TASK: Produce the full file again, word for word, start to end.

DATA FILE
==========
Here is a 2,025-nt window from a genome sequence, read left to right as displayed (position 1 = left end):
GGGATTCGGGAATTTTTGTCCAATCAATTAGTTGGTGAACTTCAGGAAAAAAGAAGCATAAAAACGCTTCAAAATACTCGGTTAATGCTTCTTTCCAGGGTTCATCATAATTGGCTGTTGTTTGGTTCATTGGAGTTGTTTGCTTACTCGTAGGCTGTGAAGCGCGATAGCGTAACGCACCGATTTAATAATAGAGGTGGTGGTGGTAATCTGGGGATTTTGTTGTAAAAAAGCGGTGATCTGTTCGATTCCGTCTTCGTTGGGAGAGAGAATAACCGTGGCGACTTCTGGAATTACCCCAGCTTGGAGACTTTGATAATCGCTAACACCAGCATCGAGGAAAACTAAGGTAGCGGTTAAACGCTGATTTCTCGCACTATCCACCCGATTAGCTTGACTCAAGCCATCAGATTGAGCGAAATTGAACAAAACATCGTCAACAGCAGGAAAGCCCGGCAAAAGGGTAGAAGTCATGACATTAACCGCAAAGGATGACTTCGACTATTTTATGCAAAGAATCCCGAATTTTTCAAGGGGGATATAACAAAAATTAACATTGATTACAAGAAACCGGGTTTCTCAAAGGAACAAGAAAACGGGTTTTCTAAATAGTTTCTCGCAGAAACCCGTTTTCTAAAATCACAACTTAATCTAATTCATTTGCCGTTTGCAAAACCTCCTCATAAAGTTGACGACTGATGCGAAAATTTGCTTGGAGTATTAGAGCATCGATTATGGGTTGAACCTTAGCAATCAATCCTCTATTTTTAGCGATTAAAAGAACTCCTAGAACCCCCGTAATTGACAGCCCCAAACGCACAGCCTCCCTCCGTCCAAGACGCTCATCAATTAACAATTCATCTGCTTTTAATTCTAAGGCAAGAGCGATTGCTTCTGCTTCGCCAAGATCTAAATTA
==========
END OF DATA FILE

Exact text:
Here is a 2,025-nt window from a genome sequence, read left to right as displayed (position 1 = left end):
GGGATTCGGGAATTTTTGTCCAATCAATTAGTTGGTGAACTTCAGGAAAAAAGAAGCATAAAAACGCTTCAAAATACTCGGTTAATGCTTCTTTCCAGGGTTCATCATAATTGGCTGTTGTTTGGTTCATTGGAGTTGTTTGCTTACTCGTAGGCTGTGAAGCGCGATAGCGTAACGCACCGATTTAATAATAGAGGTGGTGGTGGTAATCTGGGGATTTTGTTGTAAAAAAGCGGTGATCTGTTCGATTCCGTCTTCGTTGGGAGAGAGAATAACCGTGGCGACTTCTGGAATTACCCCAGCTTGGAGACTTTGATAATCGCTAACACCAGCATCGAGGAAAACTAAGGTAGCGGTTAAACGCTGATTTCTCGCACTATCCACCCGATTAGCTTGACTCAAGCCATCAGATTGAGCGAAATTGAACAAAACATCGTCAACAGCAGGAAAGCCCGGCAAAAGGGTAGAAGTCATGACATTAACCGCAAAGGATGACTTCGACTATTTTATGCAAAGAATCCCGAATTTTTCAAGGGGGATATAACAAAAATTAACATTGATTACAAGAAACCGGGTTTCTCAAAGGAACAAGAAAACGGGTTTTCTAAATAGTTTCTCGCAGAAACCCGTTTTCTAAAATCACAACTTAATCTAATTCATTTGCCGTTTGCAAAACCTCCTCATAAAGTTGACGACTGATGCGAAAATTTGCTTGGAGTATTAGAGCATCGATTATGGGTTGAACCTTAGCAATCAATCCTCTATTTTTAGCGATTAAAAGAACTCCTAGAACCCCCGTAATTGACAGCCCCAAACGCACAGCCTCCCTCCGTCCAAGACGCTCATCAATTAACAATTCATCTGCTTTTAATTCTAAGGCAAGAGCGATTGCTTCTGCTTCGCCAAGATCTAAATTA